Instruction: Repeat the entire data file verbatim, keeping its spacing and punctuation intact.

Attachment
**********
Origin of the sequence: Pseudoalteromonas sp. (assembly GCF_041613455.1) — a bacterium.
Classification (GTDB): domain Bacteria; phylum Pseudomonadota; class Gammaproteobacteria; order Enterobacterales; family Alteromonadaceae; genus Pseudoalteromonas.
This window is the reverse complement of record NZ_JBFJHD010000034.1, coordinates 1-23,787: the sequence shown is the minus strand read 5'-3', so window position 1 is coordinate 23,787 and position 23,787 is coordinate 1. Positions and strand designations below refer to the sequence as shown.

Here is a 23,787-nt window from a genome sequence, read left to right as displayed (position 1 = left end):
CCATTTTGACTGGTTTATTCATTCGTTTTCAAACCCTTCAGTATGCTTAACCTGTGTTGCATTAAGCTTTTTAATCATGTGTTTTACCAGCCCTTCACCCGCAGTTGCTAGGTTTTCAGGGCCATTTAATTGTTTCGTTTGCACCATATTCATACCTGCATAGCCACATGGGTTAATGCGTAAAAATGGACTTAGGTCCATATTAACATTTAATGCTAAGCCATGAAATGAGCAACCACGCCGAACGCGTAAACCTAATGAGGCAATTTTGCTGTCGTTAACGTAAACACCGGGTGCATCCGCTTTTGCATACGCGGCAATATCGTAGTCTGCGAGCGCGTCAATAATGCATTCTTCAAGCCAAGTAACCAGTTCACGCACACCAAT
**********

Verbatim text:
Origin of the sequence: Pseudoalteromonas sp. (assembly GCF_041613455.1) — a bacterium.
Classification (GTDB): domain Bacteria; phylum Pseudomonadota; class Gammaproteobacteria; order Enterobacterales; family Alteromonadaceae; genus Pseudoalteromonas.
This window is the reverse complement of record NZ_JBFJHD010000034.1, coordinates 1-23,787: the sequence shown is the minus strand read 5'-3', so window position 1 is coordinate 23,787 and position 23,787 is coordinate 1. Positions and strand designations below refer to the sequence as shown.

Here is a 23,787-nt window from a genome sequence, read left to right as displayed (position 1 = left end):
CCATTTTGACTGGTTTATTCATTCGTTTTCAAACCCTTCAGTATGCTTAACCTGTGTTGCATTAAGCTTTTTAATCATGTGTTTTACCAGCCCTTCACCCGCAGTTGCTAGGTTTTCAGGGCCATTTAATTGTTTCGTTTGCACCATATTCATACCTGCATAGCCACATGGGTTAATGCGTAAAAATGGACTTAGGTCCATATTAACATTTAATGCTAAGCCATGAAATGAGCAACCACGCCGAACGCGTAAACCTAATGAGGCAATTTTGCTGTCGTTAACGTAAACACCGGGTGCATCCGCTTTTGCATACGCGGCAATATCGTAGTCTGCGAGCGCGTCAATAATGCATTCTTCAAGCCAAGTAACCAGTTCACGCACACCAAT